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Bob Buford believes the second half of your life can be better than the first. Much better. But first, you need time to figure out what you want to do with the rest of your life. So he recommends that a reader call "halftime" to reflect not only on where he's going, but why. In Halftime, Buford focuses on this important time of transition--the time when, as he says, a person moves beyond the first half of the game of life. It's halftime, a time of revitalization and for catching new vision for living the second, most rewarding half of life. As Buford explains, "My passion is to multiply all that God has given me, and in the process, give it back. " That requires asking important questions: What am I really good at? What do I want to do? What is most important to me? What do I want to be remembered for? If my life were absolutely perfect, what would it look like? Buford fills Halftime with a blend of personal insight, true-life examples, and quotes from those who have successfully navigated the exhilarating and potentially dangerous shoals of midlife. Complete with a discussion guide, Halftime provides the encouragement and wisdom to propel your life on a new course away from mere success to true significance--and the best years of your life.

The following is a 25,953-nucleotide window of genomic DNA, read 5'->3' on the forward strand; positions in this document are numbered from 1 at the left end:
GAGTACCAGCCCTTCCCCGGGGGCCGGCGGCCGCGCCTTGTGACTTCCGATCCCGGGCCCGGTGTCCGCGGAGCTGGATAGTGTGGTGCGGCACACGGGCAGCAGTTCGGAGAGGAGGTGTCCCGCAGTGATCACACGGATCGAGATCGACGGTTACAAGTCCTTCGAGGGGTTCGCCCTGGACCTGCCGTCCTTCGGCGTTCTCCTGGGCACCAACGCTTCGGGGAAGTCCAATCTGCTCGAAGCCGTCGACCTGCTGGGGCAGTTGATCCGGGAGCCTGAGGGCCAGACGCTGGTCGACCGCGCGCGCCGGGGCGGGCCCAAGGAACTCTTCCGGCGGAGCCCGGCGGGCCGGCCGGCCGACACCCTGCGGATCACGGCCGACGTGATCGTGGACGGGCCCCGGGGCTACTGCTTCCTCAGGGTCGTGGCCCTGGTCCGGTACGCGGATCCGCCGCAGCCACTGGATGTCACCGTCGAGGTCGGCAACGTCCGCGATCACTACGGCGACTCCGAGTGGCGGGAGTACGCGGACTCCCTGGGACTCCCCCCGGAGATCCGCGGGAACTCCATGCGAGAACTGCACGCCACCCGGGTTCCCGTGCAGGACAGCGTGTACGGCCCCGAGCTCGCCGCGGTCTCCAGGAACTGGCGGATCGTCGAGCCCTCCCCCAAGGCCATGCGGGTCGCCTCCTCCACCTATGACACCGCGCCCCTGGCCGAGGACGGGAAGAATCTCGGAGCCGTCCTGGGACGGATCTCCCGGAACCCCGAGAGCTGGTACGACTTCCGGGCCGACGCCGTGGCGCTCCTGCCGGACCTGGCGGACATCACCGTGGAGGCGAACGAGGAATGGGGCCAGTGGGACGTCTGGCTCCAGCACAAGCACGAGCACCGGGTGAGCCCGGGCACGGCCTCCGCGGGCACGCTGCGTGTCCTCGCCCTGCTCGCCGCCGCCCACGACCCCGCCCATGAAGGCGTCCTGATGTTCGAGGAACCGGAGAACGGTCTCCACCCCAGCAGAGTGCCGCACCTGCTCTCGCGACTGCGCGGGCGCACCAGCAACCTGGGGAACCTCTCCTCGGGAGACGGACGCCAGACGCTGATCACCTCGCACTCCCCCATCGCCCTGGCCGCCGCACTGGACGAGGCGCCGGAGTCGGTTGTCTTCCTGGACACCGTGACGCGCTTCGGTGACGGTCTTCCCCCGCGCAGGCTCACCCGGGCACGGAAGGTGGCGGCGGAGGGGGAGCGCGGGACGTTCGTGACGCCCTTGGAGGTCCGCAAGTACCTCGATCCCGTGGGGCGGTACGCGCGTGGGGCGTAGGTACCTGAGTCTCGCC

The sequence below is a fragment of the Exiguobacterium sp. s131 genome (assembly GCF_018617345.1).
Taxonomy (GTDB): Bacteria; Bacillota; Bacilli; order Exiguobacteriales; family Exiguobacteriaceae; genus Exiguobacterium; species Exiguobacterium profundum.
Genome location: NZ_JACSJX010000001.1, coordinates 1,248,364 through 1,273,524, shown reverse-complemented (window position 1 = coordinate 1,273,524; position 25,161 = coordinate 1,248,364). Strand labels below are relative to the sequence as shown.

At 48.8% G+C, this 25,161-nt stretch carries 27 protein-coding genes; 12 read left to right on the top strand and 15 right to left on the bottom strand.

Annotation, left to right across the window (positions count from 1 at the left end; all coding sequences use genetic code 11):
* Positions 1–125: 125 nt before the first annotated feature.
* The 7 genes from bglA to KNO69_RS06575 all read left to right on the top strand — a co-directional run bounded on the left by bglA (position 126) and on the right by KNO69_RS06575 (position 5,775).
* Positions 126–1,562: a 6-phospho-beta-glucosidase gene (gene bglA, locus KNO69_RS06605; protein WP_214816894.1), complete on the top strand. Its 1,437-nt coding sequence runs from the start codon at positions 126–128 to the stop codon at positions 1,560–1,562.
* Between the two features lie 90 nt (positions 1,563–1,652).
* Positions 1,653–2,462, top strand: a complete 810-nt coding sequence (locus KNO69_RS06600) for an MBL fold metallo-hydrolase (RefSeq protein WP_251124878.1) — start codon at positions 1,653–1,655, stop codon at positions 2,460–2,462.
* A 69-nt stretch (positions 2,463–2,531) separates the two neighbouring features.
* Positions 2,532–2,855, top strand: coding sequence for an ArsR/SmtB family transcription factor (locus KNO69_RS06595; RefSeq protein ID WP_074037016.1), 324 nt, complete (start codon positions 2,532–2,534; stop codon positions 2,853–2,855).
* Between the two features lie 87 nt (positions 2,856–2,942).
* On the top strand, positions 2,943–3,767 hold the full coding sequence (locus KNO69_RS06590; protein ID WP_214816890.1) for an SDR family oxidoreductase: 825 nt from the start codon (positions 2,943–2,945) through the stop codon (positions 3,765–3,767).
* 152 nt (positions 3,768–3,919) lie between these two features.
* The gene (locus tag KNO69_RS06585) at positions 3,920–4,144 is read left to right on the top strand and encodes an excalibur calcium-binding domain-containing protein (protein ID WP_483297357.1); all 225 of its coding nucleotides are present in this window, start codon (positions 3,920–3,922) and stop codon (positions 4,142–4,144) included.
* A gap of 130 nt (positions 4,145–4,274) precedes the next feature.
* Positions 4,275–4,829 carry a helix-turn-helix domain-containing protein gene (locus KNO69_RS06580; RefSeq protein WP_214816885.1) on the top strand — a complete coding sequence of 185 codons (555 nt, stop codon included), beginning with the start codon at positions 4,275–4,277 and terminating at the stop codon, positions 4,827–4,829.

A few days before the end of spring term, an anonymous note arrived atThe Harvard Crimson. It contained a photograph of a student and a typed message: "Keep this picture. There will soon be a very juicy story involving this woman. " Now, the critically acclaimed author of The Dead Girl reveals the never-before-told story of two girls--one from Ethiopia, the other from Vietnam--for whom admission to Harvard was like "halfway heaven," the stepping stone to the American Dream that would ensure success for them and their families; and how they met instead with the darkest of all fates: a tragedy that might have been prevented. Based on Melanie Thernstrom's article in The New Yorker, here is the complete story of an unfathomable murder/suicide that shocked the country--and a groundbreaking expose of one of America's most distinguished universities. Drawing on the astonishing diaries kept by the murderer, Thernstrom reconstructs the inner life of a deeply troubled girl, struggling against isolation and depression, uncannily self-aware, and desperate for help. Sifting through layers of responsibility and silence, Thernstrom has pieced together a story that points back to Harvard and its calculated efforts to whitewash the story, and to protect and promote its distinguished reputation at the cost of its own student body. A work of dazzling investigative journalism and literary pathos,Halfway Heavenraises profound questions about the nature of attachment, obsession, female friendship, and the power of loneliness to transform love into destruction.